Wednesday, September 28, 2011

Sharara oil field will begin operating within 2 weeks.

LIBYA’s 400,000 barrel a day (b/d) Sharara oilfield will begin producing and sending crude up a pipeline to the refinery and export terminal in Zawiyah, west of Tripoli, within two weeks, according to facility operators. 

“There is nothing damaged,” Hussain Elhengari, managing director at Akakus Oil company, a joint-venture between Repsol and Libya’s National Oil Company, said of the oilfield. 

Worries over the safety of accommodation for workers at Sharara are preventing an immediate resumption of output, said Elhengari. A spokesman for Repsol, a minority shareholder in the project, said from Madrid that there was “no schedule” for the field. 

But on the ground, operators are confident output is close. Some of Muammar Qadhafi loyalists remain in Ubari, a small town southwest of Sebha, half way between the field and the refinery. But efforts to “clear” the area were underway and it could be safe to return in a week to 10 days, said Elhangri. 

Output from Akakus’s Sharara field accounted for about a quarter of Libya’s pre-war production, and is prized in international markets for its high, 43°API, quality. 

The pipeline and fibre-optic telecommunications cable running from Sharara to Zawiyah was in “perfect” condition, said Elhangri. In July, rebel forces shut a valve on the pipeline and cut the cable in two places – a tactical move that shut down the 120,000 b/d Zawiyah refinery and denied Qadhafi’s forces access to gasoline. Both have been fixed. 

Sharara’s near resumption, though, is just another example of a recovery in Libya’s oil sector that is confounding the predictions of analysts outside Libya. 

Several fields are already back on stream. The biggest is Arabian Gulf Oil’s (Agoco) Sarir field, southeast of Libya, which is now producing 160,000 b/d and is still ramping up. Production form the nearby Misla field, also operated by Agoco, is imminent, too, and could hit 100,000 b/d as its output speeds up in coming weeks. The two fields produced about 400,000 b/d before the war. 

Foreign operators Total and Eni are also back in business. The Italian firm said on 26 September it had brought back on stream 15 wells at the Abu Attifel fields, south of Benghazi, yielding about 32,000 b/d, or just under half of pre-war production. France’s Total is producing from the 40,000 b/d offshore Al Jurf field, too, though it hasn’t reached its capacity yet. 

Even fields that analysts said would be tricky to restart may prove easier than thought. 

The Waha complex, whose shareholders include ConocoPhillips, Marathon and Hess, produced 400,000 b/d from fields in the Sirte basin, in the centre of the country. The age of the fields, said some analysts, would mean production would only come back slowly, and need careful handling – probably by foreign experts.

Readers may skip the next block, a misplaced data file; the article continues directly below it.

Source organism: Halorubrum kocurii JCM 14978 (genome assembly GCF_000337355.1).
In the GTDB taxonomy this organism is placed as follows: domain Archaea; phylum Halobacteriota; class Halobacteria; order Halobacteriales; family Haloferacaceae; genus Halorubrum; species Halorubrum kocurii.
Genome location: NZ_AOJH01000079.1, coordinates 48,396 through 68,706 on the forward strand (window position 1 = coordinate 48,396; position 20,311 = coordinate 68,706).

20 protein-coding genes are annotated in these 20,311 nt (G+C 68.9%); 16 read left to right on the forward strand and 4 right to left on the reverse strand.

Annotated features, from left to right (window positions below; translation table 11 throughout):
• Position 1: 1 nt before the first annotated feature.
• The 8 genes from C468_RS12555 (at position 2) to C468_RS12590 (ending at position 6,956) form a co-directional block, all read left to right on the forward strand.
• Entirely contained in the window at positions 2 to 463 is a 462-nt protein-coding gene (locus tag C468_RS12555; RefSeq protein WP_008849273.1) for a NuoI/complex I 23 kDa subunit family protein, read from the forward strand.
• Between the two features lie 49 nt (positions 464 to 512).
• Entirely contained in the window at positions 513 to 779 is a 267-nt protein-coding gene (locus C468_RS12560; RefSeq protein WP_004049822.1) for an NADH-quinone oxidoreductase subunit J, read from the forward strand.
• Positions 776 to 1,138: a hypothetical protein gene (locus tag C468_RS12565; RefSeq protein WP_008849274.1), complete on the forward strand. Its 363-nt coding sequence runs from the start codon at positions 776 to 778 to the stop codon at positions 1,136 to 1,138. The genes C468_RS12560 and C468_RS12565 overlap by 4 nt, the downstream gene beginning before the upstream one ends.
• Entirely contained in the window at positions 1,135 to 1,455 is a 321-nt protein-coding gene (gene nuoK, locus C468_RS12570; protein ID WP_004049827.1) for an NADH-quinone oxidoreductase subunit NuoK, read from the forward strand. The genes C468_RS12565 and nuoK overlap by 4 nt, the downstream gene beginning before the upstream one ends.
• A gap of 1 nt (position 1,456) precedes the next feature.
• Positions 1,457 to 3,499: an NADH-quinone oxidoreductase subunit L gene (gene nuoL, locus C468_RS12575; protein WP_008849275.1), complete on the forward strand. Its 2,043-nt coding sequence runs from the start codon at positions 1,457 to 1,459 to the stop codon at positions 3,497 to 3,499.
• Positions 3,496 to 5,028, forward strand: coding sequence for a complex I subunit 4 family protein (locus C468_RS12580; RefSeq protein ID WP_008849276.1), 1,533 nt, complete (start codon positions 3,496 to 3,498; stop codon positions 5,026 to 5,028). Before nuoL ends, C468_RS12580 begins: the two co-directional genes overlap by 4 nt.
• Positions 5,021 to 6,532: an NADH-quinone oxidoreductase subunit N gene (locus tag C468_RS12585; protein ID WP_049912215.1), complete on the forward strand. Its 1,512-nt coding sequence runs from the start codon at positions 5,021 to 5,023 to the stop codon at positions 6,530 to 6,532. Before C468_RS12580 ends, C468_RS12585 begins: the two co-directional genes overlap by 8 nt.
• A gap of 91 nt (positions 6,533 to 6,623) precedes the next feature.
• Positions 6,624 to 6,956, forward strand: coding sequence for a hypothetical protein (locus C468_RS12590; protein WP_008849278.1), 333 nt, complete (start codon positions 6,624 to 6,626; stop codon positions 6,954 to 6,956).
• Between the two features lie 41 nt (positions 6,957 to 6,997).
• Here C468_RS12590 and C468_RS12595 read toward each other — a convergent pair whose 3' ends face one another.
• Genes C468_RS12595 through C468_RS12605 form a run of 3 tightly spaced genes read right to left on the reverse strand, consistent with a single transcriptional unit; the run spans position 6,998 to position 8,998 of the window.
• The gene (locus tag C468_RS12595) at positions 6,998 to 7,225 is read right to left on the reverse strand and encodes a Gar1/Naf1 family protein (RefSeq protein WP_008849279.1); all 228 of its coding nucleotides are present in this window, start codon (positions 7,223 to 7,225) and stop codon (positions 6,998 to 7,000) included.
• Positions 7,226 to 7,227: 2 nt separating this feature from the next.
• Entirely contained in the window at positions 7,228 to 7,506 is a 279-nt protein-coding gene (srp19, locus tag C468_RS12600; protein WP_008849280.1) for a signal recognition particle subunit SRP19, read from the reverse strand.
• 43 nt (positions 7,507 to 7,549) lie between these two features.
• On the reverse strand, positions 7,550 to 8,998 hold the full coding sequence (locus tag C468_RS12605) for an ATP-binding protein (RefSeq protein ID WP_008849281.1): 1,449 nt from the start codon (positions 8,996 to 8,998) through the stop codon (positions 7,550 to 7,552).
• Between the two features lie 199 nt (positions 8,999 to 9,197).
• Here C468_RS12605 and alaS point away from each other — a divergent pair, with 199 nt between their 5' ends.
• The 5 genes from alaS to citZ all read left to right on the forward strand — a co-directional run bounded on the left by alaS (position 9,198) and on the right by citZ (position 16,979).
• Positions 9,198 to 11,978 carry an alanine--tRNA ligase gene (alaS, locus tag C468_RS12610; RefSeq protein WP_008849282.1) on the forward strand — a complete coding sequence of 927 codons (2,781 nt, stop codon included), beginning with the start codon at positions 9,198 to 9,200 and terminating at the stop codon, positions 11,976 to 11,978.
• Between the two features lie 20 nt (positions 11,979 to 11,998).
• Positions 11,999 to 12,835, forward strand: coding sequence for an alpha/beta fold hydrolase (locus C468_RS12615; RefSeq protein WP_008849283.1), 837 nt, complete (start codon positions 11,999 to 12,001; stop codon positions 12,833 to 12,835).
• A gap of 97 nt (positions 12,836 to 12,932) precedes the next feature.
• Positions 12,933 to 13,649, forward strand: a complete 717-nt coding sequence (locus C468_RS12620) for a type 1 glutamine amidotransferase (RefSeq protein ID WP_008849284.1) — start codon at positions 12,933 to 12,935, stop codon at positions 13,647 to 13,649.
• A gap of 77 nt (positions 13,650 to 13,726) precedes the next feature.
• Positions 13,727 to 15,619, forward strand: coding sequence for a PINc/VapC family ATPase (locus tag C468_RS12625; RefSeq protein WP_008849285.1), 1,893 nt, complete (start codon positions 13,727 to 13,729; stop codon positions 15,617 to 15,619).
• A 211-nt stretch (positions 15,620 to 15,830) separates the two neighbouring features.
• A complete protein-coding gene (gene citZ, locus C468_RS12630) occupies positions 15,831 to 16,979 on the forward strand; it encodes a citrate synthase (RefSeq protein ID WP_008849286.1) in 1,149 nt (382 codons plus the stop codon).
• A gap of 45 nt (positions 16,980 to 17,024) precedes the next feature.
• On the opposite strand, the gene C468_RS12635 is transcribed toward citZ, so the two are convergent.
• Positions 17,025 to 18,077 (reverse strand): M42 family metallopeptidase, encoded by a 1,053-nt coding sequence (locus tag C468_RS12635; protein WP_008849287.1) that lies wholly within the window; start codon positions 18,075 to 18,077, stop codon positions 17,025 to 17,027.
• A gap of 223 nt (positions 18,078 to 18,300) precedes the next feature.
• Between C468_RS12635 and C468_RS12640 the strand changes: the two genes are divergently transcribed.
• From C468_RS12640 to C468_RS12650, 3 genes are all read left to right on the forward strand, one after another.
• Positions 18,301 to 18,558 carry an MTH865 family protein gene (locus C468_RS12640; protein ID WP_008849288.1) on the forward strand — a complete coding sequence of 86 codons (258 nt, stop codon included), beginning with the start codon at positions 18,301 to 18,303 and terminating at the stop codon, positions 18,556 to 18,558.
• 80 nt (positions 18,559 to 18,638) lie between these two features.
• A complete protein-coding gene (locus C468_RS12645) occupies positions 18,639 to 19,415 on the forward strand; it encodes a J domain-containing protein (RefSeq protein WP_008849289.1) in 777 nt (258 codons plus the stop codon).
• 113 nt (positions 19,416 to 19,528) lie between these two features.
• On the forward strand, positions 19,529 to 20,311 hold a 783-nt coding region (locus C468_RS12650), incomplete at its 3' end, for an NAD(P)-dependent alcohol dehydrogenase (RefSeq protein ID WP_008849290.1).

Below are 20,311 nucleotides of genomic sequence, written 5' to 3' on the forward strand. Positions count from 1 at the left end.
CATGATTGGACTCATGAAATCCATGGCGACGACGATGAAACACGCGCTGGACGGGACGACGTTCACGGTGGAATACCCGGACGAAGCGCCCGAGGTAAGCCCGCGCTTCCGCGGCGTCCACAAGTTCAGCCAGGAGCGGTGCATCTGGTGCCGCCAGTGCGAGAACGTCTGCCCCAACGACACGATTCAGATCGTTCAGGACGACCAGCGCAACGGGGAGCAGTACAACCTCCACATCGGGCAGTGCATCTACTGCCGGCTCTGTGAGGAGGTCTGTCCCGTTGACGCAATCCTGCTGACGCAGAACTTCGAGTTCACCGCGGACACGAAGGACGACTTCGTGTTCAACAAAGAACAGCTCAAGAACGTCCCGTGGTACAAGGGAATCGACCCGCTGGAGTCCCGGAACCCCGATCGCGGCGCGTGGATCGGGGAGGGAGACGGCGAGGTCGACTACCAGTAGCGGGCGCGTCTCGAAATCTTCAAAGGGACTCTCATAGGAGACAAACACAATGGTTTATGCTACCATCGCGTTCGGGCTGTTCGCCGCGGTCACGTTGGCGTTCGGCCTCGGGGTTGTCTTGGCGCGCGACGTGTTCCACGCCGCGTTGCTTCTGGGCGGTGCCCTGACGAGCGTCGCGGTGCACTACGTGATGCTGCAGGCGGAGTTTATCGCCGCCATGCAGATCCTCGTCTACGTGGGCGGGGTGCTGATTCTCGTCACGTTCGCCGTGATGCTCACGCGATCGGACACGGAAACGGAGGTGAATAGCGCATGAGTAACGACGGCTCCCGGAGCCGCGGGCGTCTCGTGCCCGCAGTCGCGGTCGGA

Nonsense, said Nasser Aljaly today in an interview with Petroleum Economist. He worked on the fields and is now chairman of Zawiyah Refinery Company (ZRC). The only real obstacle to Waha’s return is access to electricity to power the wells' pumps, he said, and generators would quickly solve that. 

Nor would it take even two years for the country to reach pre-war output, he said, citing the forecasts of pessimistic “analysts outside Libya”. By then, he said, the industry would be bringing on greenfield projects. Reaching 1.6 million b/d, the level before the uprising, would take less than a year, he added. 

None of Libya’s wells had been affected by the war – and damaged surface facilities would be fixed quickly, Aljaly claimed. 

Even though output from Libya is coming back on swiftly – with 500,000 to 1 million b/d now looking possible within months -- little of it is reaching international markets or, yet, earning much income for the fledgling government. mThat’s because until Sharara comes back on stream, Sarir’s output through the pipeline to Tobruk, in Libya’s east, is destined for Zawiyah. 

One 600,000 barrel cargo laden with Sarir crude will arrive at the plant on 29 September, said Khalifa Emhamed Sahli, ZRC’s general manager. On its way the ship will stop at Mellitah, west of Zawiyah, so the crude can be blended with some Mellitah oil to increase its API. 

On 30 September, one of Zawiyah’s two 60,000 b/d processing units will begin refining that crude into gasoline for the local market, easing Libya’s fuel import needs. If necessary, National Oil Company, the parent company of both Agoco and ZRC, will ship a second 600,000 barrel cargo to Zawiyah. 

One or two cargoes, said Sahli, would tide the refinery over until Sharara was on stream. After that, Tobruk’s Sarir and Misla exports will be for foreign markets. 

Even then, though, it won’t be a big earner for the National Transitional Council, because trading firm Vitol will claim cargoes in lieu of payment for shipments of gasoline it sent the rebels’ way during the war. But clearing that bill may take a lot less time than expected. 

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